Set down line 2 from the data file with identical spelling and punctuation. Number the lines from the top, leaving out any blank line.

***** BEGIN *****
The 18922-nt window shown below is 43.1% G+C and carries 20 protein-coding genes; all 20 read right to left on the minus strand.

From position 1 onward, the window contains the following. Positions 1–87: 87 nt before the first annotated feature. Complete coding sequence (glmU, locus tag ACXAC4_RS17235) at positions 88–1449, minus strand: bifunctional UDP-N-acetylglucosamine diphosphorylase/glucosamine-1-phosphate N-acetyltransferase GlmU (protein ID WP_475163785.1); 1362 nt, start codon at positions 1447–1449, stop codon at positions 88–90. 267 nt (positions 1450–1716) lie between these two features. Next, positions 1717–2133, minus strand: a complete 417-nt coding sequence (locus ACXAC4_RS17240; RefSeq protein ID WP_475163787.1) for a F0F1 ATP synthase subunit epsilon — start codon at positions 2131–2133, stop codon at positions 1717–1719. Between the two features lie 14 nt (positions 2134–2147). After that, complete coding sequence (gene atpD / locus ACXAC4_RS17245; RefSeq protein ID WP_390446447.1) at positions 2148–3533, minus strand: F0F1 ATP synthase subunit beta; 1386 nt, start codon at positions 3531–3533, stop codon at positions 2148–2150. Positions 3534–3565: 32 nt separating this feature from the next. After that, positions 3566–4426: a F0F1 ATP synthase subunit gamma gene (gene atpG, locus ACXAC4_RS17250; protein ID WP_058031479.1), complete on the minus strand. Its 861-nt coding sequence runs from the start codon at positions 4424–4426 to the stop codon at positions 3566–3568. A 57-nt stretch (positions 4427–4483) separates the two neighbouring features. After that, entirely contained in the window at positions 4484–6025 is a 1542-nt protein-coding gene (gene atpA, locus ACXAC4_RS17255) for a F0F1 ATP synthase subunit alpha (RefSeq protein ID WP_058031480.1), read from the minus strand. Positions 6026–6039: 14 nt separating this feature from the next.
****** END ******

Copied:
From position 1 onward, the window contains the following. Positions 1–87: 87 nt before the first annotated feature. Complete coding sequence (glmU, locus tag ACXAC4_RS17235) at positions 88–1449, minus strand: bifunctional UDP-N-acetylglucosamine diphosphorylase/glucosamine-1-phosphate N-acetyltransferase GlmU (protein ID WP_475163785.1); 1362 nt, start codon at positions 1447–1449, stop codon at positions 88–90. 267 nt (positions 1450–1716) lie between these two features. Next, positions 1717–2133, minus strand: a complete 417-nt coding sequence (locus ACXAC4_RS17240; RefSeq protein ID WP_475163787.1) for a F0F1 ATP synthase subunit epsilon — start codon at positions 2131–2133, stop codon at positions 1717–1719. Between the two features lie 14 nt (positions 2134–2147). After that, complete coding sequence (gene atpD / locus ACXAC4_RS17245; RefSeq protein ID WP_390446447.1) at positions 2148–3533, minus strand: F0F1 ATP synthase subunit beta; 1386 nt, start codon at positions 3531–3533, stop codon at positions 2148–2150. Positions 3534–3565: 32 nt separating this feature from the next. After that, positions 3566–4426: a F0F1 ATP synthase subunit gamma gene (gene atpG, locus ACXAC4_RS17250; protein ID WP_058031479.1), complete on the minus strand. Its 861-nt coding sequence runs from the start codon at positions 4424–4426 to the stop codon at positions 3566–3568. A 57-nt stretch (positions 4427–4483) separates the two neighbouring features. After that, entirely contained in the window at positions 4484–6025 is a 1542-nt protein-coding gene (gene atpA, locus ACXAC4_RS17255) for a F0F1 ATP synthase subunit alpha (RefSeq protein ID WP_058031480.1), read from the minus strand. Positions 6026–6039: 14 nt separating this feature from the next.